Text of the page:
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SciComm Fellows Program To Guide Scientists in Communicating With the Public

With funding becoming scarce and anti-science rhetoric on the rise, it's not enough for scholars and scientists to do research anymore; they have to be able to explain their work to policymakers and the wider public. 

Now, a new program out of the Duke’s just-launched Science & Society program will help scientists (including social scientists) develop their communication skills and practice putting them into action.

The SciComm Fellows Program will run for four Fridays during the fall semester beginning Sept. 19. All sessions will run for approximately five hours.

"Policymakers often lack a thorough understanding of the research necessary to make informed decisions in the best interests of their constituents," said Misha Angrist, associate professor of the practice and a senior fellow of Duke Science & Society. "But empirical data strongly suggest that good science communication both empowers citizens and benefits the careers of scientists."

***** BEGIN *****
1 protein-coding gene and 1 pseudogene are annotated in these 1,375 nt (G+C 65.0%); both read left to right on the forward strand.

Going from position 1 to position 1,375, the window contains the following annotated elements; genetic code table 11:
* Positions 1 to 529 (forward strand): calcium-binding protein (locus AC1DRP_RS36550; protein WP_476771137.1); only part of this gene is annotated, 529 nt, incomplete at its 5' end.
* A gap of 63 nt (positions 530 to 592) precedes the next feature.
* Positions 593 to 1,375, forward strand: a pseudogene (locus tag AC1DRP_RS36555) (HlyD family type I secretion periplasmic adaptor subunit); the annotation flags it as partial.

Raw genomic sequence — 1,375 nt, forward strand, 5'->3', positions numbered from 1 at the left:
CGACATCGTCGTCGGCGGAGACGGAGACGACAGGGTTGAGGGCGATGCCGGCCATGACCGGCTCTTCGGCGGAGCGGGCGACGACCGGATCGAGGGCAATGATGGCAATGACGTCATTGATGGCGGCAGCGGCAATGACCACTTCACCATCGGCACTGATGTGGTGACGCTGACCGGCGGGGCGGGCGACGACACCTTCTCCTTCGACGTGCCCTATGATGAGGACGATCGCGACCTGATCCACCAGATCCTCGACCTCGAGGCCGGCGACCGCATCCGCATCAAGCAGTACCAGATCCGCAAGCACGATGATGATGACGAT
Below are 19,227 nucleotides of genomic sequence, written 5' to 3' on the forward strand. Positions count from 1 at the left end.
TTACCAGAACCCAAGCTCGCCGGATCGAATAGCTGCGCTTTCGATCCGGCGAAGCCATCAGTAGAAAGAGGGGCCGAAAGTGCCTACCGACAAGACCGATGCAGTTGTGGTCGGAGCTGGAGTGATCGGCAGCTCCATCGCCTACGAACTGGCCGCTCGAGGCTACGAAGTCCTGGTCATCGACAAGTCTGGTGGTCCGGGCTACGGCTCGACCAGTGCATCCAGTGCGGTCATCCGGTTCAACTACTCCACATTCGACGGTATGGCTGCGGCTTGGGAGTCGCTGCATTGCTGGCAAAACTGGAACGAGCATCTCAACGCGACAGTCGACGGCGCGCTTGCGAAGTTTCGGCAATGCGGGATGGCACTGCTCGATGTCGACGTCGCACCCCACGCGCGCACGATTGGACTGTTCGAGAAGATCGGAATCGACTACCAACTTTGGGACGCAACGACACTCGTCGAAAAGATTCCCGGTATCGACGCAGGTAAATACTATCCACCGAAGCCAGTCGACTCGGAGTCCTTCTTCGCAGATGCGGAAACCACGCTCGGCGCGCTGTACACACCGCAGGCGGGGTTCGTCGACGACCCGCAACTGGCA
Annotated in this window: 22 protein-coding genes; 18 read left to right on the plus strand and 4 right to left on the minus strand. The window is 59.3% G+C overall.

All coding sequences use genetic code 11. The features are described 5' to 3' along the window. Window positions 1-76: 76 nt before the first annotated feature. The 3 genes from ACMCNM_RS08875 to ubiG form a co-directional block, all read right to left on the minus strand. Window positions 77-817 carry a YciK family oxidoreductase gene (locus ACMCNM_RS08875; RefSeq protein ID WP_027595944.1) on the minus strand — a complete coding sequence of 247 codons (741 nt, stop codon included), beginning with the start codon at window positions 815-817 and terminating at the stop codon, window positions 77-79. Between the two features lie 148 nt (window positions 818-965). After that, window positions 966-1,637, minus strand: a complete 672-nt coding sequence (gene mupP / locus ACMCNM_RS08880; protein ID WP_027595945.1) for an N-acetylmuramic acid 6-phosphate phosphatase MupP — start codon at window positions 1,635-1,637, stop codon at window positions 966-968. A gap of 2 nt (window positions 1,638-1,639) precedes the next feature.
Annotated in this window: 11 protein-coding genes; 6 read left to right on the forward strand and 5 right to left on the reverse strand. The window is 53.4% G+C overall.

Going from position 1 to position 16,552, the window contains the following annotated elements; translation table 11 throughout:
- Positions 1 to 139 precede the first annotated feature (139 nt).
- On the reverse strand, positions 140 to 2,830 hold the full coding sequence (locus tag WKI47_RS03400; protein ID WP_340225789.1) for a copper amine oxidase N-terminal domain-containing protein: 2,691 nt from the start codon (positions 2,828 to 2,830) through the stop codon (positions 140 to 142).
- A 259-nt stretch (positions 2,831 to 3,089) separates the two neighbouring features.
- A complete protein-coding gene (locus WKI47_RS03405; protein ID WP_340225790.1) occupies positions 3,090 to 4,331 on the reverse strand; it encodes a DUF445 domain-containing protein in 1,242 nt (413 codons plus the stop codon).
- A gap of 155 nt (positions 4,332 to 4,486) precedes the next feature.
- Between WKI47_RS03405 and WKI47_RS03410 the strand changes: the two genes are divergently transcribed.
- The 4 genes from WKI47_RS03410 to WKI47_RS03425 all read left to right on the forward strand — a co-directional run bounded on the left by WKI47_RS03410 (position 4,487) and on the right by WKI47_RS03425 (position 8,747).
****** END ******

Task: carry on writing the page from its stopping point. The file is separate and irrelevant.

Training will guide scientists through a range of scenarios and skills, such as responding to interview questions on controversial topics, writing op-eds, giving talks to general audiences and using social media.

Session facilitators will include academic specialists in science communication, professional science storytellers and policy experts from Duke and beyond.  The course will include spoken and written communication exercises to prepare the scientists to do meaningful outreach, opportunities to brief Congress and participation in media interviews.

All regular-rank faculty members are eligible, but admission is competitive. Department chairs and institute heads are encouraged to nominate candidates.

Science & Society will cover the $2,000 tuition costs for the program for faculty members who participate in all four sessions. However, for every missed session, fellows will be charged $500.

The application deadline is July 15. For registration information, click here. Additional information can be found on the Science & Society website or by emailing